When the summer heat hits Phoenix, Arizona, most city dwellers look for reasons to get out of the city. Flagstaff is one of the preferred destinations because the elevation moderates the summer heat. An excellent site for budding geologists and anyone interested in volcanoes is Sunset Crater National Park.
Sunset Crater is a cinder cone—the remainder of one type of volcano and this one erupted about 900 years ago. The first thing visitors notice is how black everything is. Hillsides that look like they are made of the best black earth imaginable are really covered with cinders. That is because of the way this type of volcano formed. Hot magma churns around underground wanting to become gaseous. When it finally gets hot enough, it explodes. The shrapnel falls to the ground as cinders and spreads for hundreds of miles. Once the explosion and volcanic action is over, it leaves what is called a cinder cone. Here are three views of a small cinder cone and a look at the cinders. Interesting note: it is rumored that John Wesley Powell named this cinder cone Sunset Crater because of the color of the cinders at the peak. The rim of the cone is covered with red and yellow cinders, giving the impression of a sunset.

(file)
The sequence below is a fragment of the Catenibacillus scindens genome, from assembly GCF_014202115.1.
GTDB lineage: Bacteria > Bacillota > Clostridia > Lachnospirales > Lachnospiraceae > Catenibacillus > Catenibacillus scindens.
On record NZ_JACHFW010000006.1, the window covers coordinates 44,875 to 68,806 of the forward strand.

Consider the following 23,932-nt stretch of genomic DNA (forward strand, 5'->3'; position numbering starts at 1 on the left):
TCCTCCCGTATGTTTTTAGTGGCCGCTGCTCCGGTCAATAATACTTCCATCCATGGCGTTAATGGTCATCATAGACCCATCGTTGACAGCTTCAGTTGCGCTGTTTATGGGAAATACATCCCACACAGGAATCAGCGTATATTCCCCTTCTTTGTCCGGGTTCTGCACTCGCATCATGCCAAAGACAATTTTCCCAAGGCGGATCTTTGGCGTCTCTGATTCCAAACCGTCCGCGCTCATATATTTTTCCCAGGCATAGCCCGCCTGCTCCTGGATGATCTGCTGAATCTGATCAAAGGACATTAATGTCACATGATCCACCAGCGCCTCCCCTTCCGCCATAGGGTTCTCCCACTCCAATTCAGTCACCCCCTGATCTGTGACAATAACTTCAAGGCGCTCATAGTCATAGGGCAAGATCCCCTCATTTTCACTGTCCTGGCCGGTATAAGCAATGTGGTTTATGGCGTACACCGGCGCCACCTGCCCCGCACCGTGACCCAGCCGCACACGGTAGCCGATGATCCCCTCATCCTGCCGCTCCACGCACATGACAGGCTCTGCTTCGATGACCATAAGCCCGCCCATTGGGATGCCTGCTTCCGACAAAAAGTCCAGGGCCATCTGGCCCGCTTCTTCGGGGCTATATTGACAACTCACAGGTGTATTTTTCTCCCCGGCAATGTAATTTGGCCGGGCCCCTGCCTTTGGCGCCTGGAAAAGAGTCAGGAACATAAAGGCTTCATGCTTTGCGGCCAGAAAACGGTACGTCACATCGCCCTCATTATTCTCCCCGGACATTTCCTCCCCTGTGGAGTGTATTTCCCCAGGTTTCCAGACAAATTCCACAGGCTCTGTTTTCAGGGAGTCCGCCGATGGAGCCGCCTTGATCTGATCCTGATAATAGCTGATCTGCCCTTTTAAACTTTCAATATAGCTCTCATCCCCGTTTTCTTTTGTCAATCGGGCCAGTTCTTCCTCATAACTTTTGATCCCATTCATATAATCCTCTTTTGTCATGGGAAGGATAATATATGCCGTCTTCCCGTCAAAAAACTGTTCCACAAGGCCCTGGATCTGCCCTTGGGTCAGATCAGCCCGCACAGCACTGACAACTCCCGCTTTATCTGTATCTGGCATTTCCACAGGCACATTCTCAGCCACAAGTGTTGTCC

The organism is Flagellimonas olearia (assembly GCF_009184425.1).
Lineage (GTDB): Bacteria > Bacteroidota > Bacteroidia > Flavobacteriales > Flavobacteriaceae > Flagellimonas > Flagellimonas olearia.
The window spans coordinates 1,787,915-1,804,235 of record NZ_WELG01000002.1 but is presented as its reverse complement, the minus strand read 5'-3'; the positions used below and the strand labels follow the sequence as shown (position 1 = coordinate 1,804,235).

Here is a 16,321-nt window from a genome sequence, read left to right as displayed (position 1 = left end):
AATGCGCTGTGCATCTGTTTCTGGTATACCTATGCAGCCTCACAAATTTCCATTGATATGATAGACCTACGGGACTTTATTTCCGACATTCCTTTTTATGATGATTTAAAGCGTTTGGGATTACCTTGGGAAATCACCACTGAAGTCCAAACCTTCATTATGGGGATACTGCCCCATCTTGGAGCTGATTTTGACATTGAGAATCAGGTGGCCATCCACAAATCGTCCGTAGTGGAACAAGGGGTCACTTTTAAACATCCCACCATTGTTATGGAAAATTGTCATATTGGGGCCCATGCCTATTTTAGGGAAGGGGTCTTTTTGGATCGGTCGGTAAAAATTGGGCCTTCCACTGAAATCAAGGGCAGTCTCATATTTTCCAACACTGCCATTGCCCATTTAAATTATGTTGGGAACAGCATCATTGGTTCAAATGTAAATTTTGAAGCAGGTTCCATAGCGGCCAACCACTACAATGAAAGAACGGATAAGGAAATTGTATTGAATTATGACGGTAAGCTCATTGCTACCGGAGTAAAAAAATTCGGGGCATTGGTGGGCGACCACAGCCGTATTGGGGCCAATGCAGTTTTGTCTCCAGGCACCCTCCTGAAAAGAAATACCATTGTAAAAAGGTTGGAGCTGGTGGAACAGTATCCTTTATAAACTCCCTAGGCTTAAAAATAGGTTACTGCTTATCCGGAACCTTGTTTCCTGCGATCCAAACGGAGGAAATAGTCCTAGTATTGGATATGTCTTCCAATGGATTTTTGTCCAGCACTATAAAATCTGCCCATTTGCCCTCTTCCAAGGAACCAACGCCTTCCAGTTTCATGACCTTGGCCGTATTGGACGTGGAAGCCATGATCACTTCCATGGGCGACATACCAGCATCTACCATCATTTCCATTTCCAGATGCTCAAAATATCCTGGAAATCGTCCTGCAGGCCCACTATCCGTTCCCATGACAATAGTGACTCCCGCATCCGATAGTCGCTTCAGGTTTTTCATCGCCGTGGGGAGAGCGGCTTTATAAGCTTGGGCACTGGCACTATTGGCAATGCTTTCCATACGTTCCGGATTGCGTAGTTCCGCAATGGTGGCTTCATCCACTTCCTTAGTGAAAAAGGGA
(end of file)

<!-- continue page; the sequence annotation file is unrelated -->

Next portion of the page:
Stop at the visitor center to pick up useful pamphlets and watch an informative video about volcanoes before heading off to see the hardened lava flows. Be prepared for the view. It looks a bit like someone went out into a gigantic parking lot with an enormous rototiller and just churned it up and left it. Lava Flow Trail provides visitors with a short one-mile hike that winds around the lava flow. Look for the pamphlet that serves as your tour guide. Approximately a quarter of the trail is paved, making that portion easily accessible. It is truly amazing to see all of the vegetation that has flourished in the area. In fact, the Sunset Crater penstemon is found only on cinder deposits in the area around the San Francisco Peaks.
Sunset Crater is an experience for anyone interested in a bit of Arizona geology. Against the backdrop of the San Francisco Peaks, Arizona’s only stratovolcano, it is an educational opportunity and a pleasant opportunity to spend a leisurely day outdoors. Take a picnic lunch and after inspecting the lava flows, follow the park road to one of several picnic sites to complete your visit.
To get there: from Flagstaff, take U.S 89 north for 12 miles (19km), turn right on the Sunset Crater – Wupatki Loop road and continue 2 miles (3km) to the visitor center .The entry fee into the National Park is $5.00 per person and is good for 7 days. There is a National Forest campground right outside the entrance to the park making it handy for a weekend stay. Check the park’s website for a schedule of events that may enhance your stay.